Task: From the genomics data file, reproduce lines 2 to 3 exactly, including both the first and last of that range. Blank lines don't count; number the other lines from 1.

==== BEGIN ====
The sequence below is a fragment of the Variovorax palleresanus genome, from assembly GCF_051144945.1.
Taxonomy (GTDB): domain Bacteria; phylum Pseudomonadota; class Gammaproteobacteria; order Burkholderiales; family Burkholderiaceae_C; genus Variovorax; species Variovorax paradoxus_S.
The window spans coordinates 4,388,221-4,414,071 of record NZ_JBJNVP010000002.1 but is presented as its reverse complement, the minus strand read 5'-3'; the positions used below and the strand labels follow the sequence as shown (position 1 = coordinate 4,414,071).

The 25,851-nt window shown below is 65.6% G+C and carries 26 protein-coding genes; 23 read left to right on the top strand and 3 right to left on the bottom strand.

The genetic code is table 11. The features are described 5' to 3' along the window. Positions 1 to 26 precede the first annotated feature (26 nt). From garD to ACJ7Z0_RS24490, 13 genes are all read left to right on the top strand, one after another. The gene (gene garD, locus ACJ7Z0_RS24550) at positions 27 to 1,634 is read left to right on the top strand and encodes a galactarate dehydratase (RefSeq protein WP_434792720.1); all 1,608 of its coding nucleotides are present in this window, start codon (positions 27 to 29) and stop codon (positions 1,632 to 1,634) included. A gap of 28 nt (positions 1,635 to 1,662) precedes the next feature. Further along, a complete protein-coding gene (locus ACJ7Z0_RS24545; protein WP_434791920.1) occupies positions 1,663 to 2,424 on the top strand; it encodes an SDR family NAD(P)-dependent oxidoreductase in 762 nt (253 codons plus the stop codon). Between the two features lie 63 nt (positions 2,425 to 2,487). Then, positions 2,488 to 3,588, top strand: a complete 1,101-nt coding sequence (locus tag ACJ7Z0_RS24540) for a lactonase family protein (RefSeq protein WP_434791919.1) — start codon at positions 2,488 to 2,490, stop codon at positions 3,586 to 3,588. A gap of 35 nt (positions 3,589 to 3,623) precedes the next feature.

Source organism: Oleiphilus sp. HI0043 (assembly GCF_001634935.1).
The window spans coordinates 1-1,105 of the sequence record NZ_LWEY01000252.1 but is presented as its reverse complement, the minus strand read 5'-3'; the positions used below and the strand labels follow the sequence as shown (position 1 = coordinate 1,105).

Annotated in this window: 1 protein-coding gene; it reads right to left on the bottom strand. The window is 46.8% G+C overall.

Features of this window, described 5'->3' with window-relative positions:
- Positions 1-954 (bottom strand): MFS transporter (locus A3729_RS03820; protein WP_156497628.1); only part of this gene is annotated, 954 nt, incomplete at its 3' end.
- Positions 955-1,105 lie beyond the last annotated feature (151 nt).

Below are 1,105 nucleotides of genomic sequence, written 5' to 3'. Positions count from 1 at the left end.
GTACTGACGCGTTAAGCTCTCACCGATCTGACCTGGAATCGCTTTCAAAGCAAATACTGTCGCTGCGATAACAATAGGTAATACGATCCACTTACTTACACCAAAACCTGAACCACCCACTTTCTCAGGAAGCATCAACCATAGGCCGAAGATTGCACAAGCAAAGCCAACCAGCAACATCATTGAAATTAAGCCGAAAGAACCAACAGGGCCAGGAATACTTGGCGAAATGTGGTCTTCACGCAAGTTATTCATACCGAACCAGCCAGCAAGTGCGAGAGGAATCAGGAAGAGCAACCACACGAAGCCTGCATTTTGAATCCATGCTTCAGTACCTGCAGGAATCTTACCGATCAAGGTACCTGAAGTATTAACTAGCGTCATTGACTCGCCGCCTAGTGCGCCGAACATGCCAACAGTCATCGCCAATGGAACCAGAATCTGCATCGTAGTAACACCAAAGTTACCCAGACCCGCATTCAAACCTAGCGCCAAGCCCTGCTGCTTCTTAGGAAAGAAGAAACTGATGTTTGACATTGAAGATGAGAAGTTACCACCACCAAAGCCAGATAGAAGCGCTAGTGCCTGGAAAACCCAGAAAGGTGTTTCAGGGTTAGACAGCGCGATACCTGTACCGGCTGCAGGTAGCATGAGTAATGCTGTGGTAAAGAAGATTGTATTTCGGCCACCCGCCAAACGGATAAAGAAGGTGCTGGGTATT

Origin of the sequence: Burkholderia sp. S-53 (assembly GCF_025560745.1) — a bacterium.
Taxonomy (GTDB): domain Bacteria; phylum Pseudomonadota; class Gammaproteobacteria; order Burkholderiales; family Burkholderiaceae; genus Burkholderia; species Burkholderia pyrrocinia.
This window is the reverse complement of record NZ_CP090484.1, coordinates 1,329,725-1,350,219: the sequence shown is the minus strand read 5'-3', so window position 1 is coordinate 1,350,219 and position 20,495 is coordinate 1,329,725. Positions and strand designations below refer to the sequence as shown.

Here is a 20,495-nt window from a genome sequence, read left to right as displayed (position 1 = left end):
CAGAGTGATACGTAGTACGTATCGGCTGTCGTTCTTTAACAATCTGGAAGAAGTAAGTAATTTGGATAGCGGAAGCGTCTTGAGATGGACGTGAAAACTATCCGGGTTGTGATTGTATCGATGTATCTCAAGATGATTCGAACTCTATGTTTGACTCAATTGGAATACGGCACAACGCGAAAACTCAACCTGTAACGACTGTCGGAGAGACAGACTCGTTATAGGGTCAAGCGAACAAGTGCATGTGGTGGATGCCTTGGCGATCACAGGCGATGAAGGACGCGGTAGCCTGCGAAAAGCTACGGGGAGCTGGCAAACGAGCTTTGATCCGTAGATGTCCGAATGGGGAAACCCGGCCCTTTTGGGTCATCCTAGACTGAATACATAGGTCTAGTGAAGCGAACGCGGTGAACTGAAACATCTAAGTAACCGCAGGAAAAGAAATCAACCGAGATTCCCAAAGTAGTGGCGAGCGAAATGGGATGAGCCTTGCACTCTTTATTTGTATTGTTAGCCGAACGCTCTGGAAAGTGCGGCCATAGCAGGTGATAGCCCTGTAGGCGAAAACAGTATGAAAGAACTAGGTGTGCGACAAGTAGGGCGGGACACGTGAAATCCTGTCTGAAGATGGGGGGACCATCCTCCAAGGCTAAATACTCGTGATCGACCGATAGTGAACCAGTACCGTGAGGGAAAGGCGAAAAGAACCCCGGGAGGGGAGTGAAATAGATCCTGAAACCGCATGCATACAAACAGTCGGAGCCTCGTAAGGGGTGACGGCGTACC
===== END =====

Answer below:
Taxonomy (GTDB): domain Bacteria; phylum Pseudomonadota; class Gammaproteobacteria; order Burkholderiales; family Burkholderiaceae_C; genus Variovorax; species Variovorax paradoxus_S.
The window spans coordinates 4,388,221-4,414,071 of record NZ_JBJNVP010000002.1 but is presented as its reverse complement, the minus strand read 5'-3'; the positions used below and the strand labels follow the sequence as shown (position 1 = coordinate 4,414,071).